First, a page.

Gunnedah farmer Robert Frend has revealed his latest design for Blinky Drinkers.
The new design aims to attract more koalas and improve safety and usability for those maintaining them.
In partnership with the University of Sydney’s Dr Valentina Mella, Mr Frend has been modifying the design of the water repository, which are placed in trees to give koalas easy access to water.
“We’re hoping to link koala health with the use of drinkers,” Mr Frend said.
“We don’t want to end up like the pub with no beer and have no koalas.”
Over the past three years, the design has undergone many changes, starting out as half a go-kart tyre tied to a branch and moving through to a half-bowl linked to a 200-litre drum on a platform. Issues have included access for koalas, portability, frost impacting electric motors, algae and positioning the drinker in such a way that koalas microchips can be read to log the visit.
A key part of the design is a microchip reader, which identifies microchipped koalas and a video camera, which captures valuable data on how often the drinkers are used, for how long and by which animals. This information is then used by Dr Mella and her team in their research project, which has been running for three years.
More than 200 koalas have been tagged over the time period and more than 26 drinkers have been installed on two properties near Gunnedah, including Mr Frend’s land. Between March 2017 and March 2018, koalas accessed the drinkers 982 times, more than double the figure from the previous 12 months.
“Val and I, we had this conviction to give koalas water,” Mr Frend said.
“It’s mine and Valentina’s conviction that water supplementation is the way to go.
“The concept of the drinkers is potentially huge.”
Mr Frend said he had been working on a new design for the drinker to attract koalas and improve safety and usability for those checking the bowl and changing batteries and SD cards in the cameras. He shared his ideas and gave a demonstration to fellow landholders, Gunnedah Urban Landcare, North West Local Land Services, Project Koala and David Walker from the Office of Environment and Heritage on Thursday.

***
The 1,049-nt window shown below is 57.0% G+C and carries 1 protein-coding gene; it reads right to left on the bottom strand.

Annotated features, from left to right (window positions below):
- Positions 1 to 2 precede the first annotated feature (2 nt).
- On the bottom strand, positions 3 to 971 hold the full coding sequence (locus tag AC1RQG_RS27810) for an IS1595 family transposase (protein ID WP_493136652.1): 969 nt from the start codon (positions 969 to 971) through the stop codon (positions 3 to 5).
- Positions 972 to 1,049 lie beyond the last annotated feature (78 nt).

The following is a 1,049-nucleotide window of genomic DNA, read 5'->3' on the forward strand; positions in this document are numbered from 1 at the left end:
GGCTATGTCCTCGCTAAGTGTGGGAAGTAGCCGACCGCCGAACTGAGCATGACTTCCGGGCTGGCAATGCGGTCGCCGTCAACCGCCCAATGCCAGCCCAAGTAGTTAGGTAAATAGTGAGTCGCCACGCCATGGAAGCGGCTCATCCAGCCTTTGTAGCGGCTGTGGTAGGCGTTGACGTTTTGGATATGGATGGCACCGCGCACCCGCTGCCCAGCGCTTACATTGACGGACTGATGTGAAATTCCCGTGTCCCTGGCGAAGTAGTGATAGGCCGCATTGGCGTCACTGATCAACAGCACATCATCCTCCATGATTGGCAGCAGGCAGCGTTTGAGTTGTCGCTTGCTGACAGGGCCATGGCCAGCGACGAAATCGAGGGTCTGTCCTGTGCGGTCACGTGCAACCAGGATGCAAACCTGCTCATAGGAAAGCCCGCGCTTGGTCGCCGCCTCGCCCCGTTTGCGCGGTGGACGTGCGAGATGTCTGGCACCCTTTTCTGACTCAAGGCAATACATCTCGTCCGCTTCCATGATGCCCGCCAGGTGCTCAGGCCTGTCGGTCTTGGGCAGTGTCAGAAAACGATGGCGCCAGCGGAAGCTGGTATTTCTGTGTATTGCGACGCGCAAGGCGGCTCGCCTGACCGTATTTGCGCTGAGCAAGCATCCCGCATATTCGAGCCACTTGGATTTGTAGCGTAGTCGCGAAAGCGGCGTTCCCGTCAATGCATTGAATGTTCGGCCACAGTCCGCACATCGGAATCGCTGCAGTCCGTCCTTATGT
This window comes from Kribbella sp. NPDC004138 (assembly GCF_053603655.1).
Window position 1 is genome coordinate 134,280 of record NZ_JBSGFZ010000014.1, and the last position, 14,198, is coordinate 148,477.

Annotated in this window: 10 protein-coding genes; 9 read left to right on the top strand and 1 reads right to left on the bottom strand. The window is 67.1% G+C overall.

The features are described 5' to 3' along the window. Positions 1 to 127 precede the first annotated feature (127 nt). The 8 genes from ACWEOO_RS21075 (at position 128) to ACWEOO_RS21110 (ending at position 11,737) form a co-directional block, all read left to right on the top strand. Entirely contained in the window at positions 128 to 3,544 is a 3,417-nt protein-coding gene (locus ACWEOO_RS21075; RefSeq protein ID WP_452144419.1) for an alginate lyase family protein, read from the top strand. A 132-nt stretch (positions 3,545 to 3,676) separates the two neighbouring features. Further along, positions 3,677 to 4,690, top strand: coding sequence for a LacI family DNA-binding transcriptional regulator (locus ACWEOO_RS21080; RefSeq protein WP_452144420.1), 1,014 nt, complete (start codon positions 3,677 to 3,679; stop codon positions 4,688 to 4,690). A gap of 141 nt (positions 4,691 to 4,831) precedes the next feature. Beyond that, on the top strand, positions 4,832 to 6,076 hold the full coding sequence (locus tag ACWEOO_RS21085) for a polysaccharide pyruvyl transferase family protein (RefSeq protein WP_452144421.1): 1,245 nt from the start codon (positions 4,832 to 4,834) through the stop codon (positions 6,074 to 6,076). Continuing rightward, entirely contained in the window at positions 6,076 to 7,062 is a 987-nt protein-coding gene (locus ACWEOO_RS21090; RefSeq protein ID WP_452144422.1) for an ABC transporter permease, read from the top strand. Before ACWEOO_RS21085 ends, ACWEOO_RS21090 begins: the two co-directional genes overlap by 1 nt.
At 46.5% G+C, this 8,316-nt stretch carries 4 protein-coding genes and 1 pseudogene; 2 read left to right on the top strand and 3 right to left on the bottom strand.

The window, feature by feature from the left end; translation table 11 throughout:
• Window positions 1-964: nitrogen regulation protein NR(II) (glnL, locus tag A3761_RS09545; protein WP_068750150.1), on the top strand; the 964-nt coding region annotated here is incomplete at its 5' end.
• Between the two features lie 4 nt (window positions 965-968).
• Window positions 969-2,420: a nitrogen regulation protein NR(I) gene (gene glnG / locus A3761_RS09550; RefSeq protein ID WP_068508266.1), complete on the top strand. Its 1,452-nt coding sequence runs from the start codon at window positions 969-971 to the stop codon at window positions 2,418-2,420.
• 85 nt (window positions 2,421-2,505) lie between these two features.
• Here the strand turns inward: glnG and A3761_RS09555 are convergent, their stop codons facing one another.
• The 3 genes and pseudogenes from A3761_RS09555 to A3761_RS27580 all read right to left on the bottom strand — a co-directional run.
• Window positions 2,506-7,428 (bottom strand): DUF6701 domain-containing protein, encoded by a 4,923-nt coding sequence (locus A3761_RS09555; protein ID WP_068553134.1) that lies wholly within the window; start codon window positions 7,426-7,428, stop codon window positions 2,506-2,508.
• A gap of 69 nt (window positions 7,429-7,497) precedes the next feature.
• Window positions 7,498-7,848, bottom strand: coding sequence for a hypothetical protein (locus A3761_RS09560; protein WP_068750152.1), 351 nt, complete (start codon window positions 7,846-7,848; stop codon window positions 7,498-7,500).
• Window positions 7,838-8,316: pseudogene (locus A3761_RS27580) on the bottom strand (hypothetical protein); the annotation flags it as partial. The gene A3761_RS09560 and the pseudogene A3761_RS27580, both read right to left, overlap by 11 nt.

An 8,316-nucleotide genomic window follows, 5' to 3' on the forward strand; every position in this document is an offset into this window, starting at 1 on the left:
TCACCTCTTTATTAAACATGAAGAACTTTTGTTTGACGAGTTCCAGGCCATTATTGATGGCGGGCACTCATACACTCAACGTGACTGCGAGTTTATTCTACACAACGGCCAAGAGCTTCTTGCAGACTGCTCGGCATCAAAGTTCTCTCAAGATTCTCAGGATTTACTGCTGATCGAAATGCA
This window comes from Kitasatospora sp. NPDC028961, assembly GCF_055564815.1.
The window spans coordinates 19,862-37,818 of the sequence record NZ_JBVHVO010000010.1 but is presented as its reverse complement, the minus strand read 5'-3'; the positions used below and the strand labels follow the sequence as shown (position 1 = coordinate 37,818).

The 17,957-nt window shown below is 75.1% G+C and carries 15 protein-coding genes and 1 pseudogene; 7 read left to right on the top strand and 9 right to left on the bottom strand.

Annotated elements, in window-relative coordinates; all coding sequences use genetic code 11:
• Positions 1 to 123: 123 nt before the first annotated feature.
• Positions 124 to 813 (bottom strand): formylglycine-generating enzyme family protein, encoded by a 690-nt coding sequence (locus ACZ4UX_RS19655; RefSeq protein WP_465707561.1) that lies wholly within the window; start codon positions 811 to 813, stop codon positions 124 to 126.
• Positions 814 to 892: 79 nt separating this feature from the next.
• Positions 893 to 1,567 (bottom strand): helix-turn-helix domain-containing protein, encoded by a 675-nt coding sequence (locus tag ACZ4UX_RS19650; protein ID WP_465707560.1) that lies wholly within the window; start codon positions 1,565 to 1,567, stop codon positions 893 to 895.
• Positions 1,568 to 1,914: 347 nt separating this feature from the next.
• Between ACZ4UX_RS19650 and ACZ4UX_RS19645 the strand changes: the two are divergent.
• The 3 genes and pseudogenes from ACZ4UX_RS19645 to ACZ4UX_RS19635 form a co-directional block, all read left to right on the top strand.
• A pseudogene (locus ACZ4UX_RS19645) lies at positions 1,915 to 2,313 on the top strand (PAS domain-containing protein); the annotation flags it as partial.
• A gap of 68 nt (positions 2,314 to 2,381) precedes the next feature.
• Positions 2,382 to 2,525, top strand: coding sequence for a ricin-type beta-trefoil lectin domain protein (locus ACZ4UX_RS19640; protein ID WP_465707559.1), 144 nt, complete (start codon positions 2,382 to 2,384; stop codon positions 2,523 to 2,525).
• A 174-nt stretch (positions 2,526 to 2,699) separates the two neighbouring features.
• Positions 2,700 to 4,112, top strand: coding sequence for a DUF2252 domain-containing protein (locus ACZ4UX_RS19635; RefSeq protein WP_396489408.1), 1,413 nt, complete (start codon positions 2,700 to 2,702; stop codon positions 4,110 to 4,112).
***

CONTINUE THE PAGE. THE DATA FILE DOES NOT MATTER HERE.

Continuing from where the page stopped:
The design is a metal framework with an electric motor in the base, which runs the pump to keep the half-bowl full of water. A hose runs from the bowl down the length of the frame and under the ground, connecting to a tank a few metres away. A camera and microchip reader are positioned over the half-bowl.
“It’s a big buzz to have a camera and see koalas using the drinkers on your property,” Mr Frend said.
The farmer recently installed four of the new design on his property, with two already being used by koalas.
“I have no doubts in my mind that they work,” Mr Frend said on the day.
“I commend this [design] to you.
“It meets [requirements for] safety, access for koalas, longevity and ease of operation.”
The farmer said a 220-litre drum lasts about a month but with numerous other creatures utilising the drinkers, including sugar gliders, brush-tailed possums, bees, and birds, he would like to increase capacity. He would like to swap out the existing drums for 1000-litre drums to reduce maintenance time and ensure they don’t run dry.
“There should be enough water for three months with a safety margin of four months, so a farmer would only have to go around four times a year,” he said.
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